So yea..there are some similar features. Does this mean the storm will develop the same way? Heck no. None of this even means that a storm will happen. Remember models are predictions based on current data. Change one digit and no storm!

What’s important to take away is that we have a pattern shift (might be very brief) and model agreement that the fuse might just get lit.

We interrupt this programming to bring you a Lionelhutz rant. Sorry I can’t help myself here. You know how it’s commonly said “it’s too cold to snow…” and weatherman always say that this isn’t true. Well I think weatherman are stupid for saying that.
Sure, technically it can’t be too cold to snow because it’s not like water stops freezing when it gets too cold or moist air doesn’t rise. No matter how cold it is it can always snow based on phyisics, chemistry and hydrodynamics. But to rely on the strict science misses the point.
The term too cold to snow comes from the common situation in the NE that we are in now. Big artic highs settle over the NE and the combination of rising heights, steering winds, low dew points etc…steer storms away from the high. For the common person who sees like 4 weather facts a day (temp, precip, wind, sun) when it’s really cold it often doesn’t snow. When was the last time you saw snow when it was in the single digits. In philly that happened once in my lifetime- blizzard of ’96. As far as I remember that was pretty freakin epic. Short of that, the best storms usually have temps in the high teens to low ’20s. So since most people don’t look at 40 weather maps a day and understand the atmospheric pattern, the only way to express the pattern we are in now is – “it’s too cold to snow.” To call that wrong misses the point.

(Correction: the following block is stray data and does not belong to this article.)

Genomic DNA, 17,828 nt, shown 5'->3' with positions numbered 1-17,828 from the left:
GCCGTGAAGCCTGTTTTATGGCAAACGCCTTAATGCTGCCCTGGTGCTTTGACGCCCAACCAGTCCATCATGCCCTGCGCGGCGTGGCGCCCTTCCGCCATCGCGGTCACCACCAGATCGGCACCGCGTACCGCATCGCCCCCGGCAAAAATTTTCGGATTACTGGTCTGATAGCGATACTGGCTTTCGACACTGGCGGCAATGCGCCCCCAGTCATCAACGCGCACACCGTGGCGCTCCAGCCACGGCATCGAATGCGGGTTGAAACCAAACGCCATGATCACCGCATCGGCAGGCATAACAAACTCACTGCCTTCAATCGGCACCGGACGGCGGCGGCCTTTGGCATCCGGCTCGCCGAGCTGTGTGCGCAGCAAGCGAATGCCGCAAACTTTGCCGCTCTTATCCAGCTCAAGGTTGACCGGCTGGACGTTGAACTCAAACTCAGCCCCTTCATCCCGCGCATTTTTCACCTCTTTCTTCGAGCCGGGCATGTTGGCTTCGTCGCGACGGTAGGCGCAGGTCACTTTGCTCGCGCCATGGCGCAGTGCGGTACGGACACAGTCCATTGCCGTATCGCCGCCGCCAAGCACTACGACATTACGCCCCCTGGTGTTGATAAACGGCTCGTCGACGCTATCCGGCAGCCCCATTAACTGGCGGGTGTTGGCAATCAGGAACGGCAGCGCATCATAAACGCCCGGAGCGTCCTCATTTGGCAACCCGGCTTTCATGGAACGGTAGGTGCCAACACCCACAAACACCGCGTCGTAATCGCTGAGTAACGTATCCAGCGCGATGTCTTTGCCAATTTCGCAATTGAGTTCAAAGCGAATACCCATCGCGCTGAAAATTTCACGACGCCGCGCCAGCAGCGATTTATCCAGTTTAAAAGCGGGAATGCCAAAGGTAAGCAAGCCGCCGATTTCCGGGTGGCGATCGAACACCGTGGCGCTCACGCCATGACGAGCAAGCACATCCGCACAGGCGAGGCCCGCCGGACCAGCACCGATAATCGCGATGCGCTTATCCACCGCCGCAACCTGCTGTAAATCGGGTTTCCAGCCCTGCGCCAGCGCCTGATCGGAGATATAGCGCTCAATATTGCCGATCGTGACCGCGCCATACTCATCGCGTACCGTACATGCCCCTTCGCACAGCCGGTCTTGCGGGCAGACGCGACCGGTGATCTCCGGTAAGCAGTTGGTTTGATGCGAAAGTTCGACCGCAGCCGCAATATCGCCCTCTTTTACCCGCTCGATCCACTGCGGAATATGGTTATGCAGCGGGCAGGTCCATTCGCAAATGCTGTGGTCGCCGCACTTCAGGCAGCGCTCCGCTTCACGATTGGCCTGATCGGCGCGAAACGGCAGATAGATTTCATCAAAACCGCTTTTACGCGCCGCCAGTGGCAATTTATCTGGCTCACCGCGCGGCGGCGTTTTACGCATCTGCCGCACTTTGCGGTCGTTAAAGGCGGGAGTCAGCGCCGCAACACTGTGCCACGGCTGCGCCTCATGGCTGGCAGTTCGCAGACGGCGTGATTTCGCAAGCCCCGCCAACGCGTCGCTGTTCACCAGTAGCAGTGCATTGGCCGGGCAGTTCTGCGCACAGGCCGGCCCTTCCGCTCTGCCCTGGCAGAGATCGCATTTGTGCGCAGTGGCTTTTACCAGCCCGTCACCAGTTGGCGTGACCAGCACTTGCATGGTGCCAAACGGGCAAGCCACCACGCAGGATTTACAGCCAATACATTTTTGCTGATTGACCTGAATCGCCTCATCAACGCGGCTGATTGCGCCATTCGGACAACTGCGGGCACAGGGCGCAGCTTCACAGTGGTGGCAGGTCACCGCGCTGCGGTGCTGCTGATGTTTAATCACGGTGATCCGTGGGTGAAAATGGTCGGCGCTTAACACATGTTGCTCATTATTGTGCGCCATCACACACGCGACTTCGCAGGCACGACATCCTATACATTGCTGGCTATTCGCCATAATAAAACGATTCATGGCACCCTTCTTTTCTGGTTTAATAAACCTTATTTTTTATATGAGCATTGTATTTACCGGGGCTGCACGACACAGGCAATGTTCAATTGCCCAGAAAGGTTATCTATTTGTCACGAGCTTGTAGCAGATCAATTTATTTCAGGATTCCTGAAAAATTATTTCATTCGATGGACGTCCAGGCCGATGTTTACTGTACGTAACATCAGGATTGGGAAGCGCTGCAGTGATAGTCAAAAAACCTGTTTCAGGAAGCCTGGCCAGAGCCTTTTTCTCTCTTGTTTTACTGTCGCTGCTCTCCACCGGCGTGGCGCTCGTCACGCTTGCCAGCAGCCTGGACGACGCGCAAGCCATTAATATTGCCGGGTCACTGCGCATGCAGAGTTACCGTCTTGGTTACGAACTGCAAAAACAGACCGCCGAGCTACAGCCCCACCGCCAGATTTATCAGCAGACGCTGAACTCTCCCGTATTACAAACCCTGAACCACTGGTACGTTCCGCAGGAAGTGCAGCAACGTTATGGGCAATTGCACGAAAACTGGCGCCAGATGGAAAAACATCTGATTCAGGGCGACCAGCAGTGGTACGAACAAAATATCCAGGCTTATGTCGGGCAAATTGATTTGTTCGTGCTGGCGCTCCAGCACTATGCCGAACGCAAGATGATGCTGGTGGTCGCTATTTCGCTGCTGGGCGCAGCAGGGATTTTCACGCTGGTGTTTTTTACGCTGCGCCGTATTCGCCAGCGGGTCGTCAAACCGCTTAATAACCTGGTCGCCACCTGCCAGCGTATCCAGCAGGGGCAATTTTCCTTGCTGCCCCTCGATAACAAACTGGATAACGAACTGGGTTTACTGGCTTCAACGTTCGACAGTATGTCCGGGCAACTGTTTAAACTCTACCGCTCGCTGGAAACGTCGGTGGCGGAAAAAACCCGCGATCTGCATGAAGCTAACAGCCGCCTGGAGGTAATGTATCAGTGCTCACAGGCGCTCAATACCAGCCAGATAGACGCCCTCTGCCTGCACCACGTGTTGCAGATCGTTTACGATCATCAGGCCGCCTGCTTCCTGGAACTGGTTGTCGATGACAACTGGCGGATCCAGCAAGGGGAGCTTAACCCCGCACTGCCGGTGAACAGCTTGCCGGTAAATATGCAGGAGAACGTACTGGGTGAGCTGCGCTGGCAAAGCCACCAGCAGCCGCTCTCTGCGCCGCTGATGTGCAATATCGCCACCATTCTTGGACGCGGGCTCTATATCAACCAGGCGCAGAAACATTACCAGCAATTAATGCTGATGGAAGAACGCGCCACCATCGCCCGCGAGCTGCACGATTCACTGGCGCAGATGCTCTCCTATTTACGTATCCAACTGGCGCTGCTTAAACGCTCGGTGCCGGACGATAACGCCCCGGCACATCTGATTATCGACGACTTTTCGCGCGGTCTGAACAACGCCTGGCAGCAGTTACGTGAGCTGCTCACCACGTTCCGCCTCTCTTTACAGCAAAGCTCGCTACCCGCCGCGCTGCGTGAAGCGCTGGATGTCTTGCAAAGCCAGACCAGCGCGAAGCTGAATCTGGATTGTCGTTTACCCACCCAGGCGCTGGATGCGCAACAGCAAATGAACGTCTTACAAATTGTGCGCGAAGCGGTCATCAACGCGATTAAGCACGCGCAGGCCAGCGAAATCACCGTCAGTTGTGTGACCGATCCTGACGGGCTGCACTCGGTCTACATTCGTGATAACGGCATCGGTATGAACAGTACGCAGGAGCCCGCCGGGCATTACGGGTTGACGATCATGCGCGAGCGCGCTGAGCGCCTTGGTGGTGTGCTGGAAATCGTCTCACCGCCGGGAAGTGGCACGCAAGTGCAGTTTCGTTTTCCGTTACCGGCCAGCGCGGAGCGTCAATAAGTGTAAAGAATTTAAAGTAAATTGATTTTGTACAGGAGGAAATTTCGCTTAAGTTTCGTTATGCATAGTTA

1. St. Bear
    wrote on December 17th, 2009 at 5:12 pm  

    “Along the edges of these bowls are where you’ll see storms travel and the core of the bowl will have the coldest air (big generalities there but I think you cats get the picture). ”

    So if Northern New England is the core of the bowl, where does that put the edges? CT? NY? PA? Does this pattern shape up for storms for the Catskills?

    • Lionel Hutz
      wrote on December 17th, 2009 at 5:59 pm  

      Read latest post…and the answer is yea.

  2. Harvey44
    wrote on December 17th, 2009 at 5:33 pm  

    I’ll take my chances with the Miller B. BRING IT!!

  3. Vincenzo
    wrote on December 17th, 2009 at 5:56 pm  

    What models do you most commonly use for forecasting?

    • Lionel Hutz
      wrote on December 17th, 2009 at 5:58 pm  

      Euro, GFS, NAM, NoGAPs, CMC, SREF, WRF, BUFKIT, NARR(historical data), my own records that I keep…pretty much everything. Models are not the answer. They are graphical data that you have to interpret.

  4. Vincenzo
    wrote on December 17th, 2009 at 8:57 pm  


    the reason I ask is that I developed a website for a company that supplies weather models, and I’ve never had that deep of an understanding of the maps, just that they need them quick! I’m learning more here.

    • Lionel Hutz
      wrote on December 17th, 2009 at 11:51 pm  


      The basic deal with the models is that the most useful websites are those that present all the various models and their vairous runs (0z, 6z, 12…) in one easy to move through format. That way you can compare the various model solutions and trends. No one models is really better than another. It’s about consistency and trends w/r/t other models. What you created was it called and “e-wall”? That’s a common term for these weather websites.

    • Vincenzo
      wrote on December 17th, 2009 at 11:56 pm  


      They have their own mapping software to map out those runs using the same data everyone else gets. The site we built allows users to quickly access the latest runs, loops, etc from basically every model you named.

      i guess you can call it a wall on some pages, as it lays out the hourly imagery in columns. we use ajax to update the page as the runs are done and built.

      its mostly for traders, so they need the maps quick. but thanks to reading what you do and my constant questions to the owner of the company, i’m trying to learn a little more about how cold/how much snow will be on chinclip when i get there! :D

  5. Vincenzo
    wrote on December 17th, 2009 at 11:59 pm  

    Here’s what we built, but of course you won’t have access to the subscriber maps. It’s awfully expensive!